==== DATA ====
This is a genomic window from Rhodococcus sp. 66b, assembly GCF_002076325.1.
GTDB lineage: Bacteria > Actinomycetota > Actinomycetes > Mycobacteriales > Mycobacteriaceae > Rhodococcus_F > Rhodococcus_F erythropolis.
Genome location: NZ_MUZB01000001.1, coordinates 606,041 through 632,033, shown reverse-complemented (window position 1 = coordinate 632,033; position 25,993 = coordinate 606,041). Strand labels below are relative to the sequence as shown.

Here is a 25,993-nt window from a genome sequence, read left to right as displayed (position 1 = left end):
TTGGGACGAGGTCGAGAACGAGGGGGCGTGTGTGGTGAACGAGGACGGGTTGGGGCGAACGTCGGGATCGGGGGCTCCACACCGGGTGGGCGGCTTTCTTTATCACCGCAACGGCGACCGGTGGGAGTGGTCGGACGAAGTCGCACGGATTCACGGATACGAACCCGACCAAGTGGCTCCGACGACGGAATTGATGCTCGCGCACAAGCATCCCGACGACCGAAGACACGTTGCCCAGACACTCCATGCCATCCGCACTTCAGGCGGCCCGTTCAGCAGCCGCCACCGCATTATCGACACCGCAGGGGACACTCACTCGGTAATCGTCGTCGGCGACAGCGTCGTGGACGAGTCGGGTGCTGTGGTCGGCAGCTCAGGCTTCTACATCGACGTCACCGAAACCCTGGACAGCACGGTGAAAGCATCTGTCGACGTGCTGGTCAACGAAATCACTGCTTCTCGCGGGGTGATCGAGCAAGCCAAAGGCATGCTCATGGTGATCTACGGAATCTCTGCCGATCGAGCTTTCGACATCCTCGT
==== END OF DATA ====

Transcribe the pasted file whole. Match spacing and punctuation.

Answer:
This is a genomic window from Rhodococcus sp. 66b, assembly GCF_002076325.1.
GTDB lineage: Bacteria > Actinomycetota > Actinomycetes > Mycobacteriales > Mycobacteriaceae > Rhodococcus_F > Rhodococcus_F erythropolis.
Genome location: NZ_MUZB01000001.1, coordinates 606,041 through 632,033, shown reverse-complemented (window position 1 = coordinate 632,033; position 25,993 = coordinate 606,041). Strand labels below are relative to the sequence as shown.

Here is a 25,993-nt window from a genome sequence, read left to right as displayed (position 1 = left end):
TTGGGACGAGGTCGAGAACGAGGGGGCGTGTGTGGTGAACGAGGACGGGTTGGGGCGAACGTCGGGATCGGGGGCTCCACACCGGGTGGGCGGCTTTCTTTATCACCGCAACGGCGACCGGTGGGAGTGGTCGGACGAAGTCGCACGGATTCACGGATACGAACCCGACCAAGTGGCTCCGACGACGGAATTGATGCTCGCGCACAAGCATCCCGACGACCGAAGACACGTTGCCCAGACACTCCATGCCATCCGCACTTCAGGCGGCCCGTTCAGCAGCCGCCACCGCATTATCGACACCGCAGGGGACACTCACTCGGTAATCGTCGTCGGCGACAGCGTCGTGGACGAGTCGGGTGCTGTGGTCGGCAGCTCAGGCTTCTACATCGACGTCACCGAAACCCTGGACAGCACGGTGAAAGCATCTGTCGACGTGCTGGTCAACGAAATCACTGCTTCTCGCGGGGTGATCGAGCAAGCCAAAGGCATGCTCATGGTGATCTACGGAATCTCTGCCGATCGAGCTTTCGACATCCTCGT